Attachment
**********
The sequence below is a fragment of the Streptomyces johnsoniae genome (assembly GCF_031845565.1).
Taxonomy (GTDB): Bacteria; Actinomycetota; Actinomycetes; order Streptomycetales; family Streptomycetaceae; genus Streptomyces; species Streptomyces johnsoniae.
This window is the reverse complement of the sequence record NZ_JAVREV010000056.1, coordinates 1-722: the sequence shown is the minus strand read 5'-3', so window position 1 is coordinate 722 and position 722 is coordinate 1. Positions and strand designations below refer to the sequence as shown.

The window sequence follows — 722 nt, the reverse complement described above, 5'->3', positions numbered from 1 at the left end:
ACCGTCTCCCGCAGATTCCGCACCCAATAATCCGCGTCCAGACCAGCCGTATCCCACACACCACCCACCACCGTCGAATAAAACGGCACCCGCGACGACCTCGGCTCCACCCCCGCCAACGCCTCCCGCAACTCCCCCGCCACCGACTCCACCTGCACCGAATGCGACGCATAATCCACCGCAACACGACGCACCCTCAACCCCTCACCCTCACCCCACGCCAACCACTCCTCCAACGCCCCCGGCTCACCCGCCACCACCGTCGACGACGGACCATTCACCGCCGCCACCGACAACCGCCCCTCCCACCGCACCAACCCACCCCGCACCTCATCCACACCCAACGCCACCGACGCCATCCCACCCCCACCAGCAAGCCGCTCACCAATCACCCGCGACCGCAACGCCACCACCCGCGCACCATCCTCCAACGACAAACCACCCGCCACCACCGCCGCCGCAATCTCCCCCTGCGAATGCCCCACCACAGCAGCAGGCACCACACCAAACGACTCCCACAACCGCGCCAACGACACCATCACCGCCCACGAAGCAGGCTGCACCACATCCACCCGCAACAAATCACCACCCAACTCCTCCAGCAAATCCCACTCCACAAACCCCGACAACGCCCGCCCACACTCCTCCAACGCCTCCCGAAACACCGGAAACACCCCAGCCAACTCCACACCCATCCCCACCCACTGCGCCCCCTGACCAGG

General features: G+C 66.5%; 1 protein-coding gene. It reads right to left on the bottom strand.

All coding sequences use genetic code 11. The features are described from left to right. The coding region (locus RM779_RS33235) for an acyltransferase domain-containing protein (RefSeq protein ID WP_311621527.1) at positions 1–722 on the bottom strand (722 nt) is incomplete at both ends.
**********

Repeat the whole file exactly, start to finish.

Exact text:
The sequence below is a fragment of the Streptomyces johnsoniae genome (assembly GCF_031845565.1).
Taxonomy (GTDB): Bacteria; Actinomycetota; Actinomycetes; order Streptomycetales; family Streptomycetaceae; genus Streptomyces; species Streptomyces johnsoniae.
This window is the reverse complement of the sequence record NZ_JAVREV010000056.1, coordinates 1-722: the sequence shown is the minus strand read 5'-3', so window position 1 is coordinate 722 and position 722 is coordinate 1. Positions and strand designations below refer to the sequence as shown.

The window sequence follows — 722 nt, the reverse complement described above, 5'->3', positions numbered from 1 at the left end:
ACCGTCTCCCGCAGATTCCGCACCCAATAATCCGCGTCCAGACCAGCCGTATCCCACACACCACCCACCACCGTCGAATAAAACGGCACCCGCGACGACCTCGGCTCCACCCCCGCCAACGCCTCCCGCAACTCCCCCGCCACCGACTCCACCTGCACCGAATGCGACGCATAATCCACCGCAACACGACGCACCCTCAACCCCTCACCCTCACCCCACGCCAACCACTCCTCCAACGCCCCCGGCTCACCCGCCACCACCGTCGACGACGGACCATTCACCGCCGCCACCGACAACCGCCCCTCCCACCGCACCAACCCACCCCGCACCTCATCCACACCCAACGCCACCGACGCCATCCCACCCCCACCAGCAAGCCGCTCACCAATCACCCGCGACCGCAACGCCACCACCCGCGCACCATCCTCCAACGACAAACCACCCGCCACCACCGCCGCCGCAATCTCCCCCTGCGAATGCCCCACCACAGCAGCAGGCACCACACCAAACGACTCCCACAACCGCGCCAACGACACCATCACCGCCCACGAAGCAGGCTGCACCACATCCACCCGCAACAAATCACCACCCAACTCCTCCAGCAAATCCCACTCCACAAACCCCGACAACGCCCGCCCACACTCCTCCAACGCCTCCCGAAACACCGGAAACACCCCAGCCAACTCCACACCCATCCCCACCCACTGCGCCCCCTGACCAGG

General features: G+C 66.5%; 1 protein-coding gene. It reads right to left on the bottom strand.

All coding sequences use genetic code 11. The features are described from left to right. The coding region (locus RM779_RS33235) for an acyltransferase domain-containing protein (RefSeq protein ID WP_311621527.1) at positions 1–722 on the bottom strand (722 nt) is incomplete at both ends.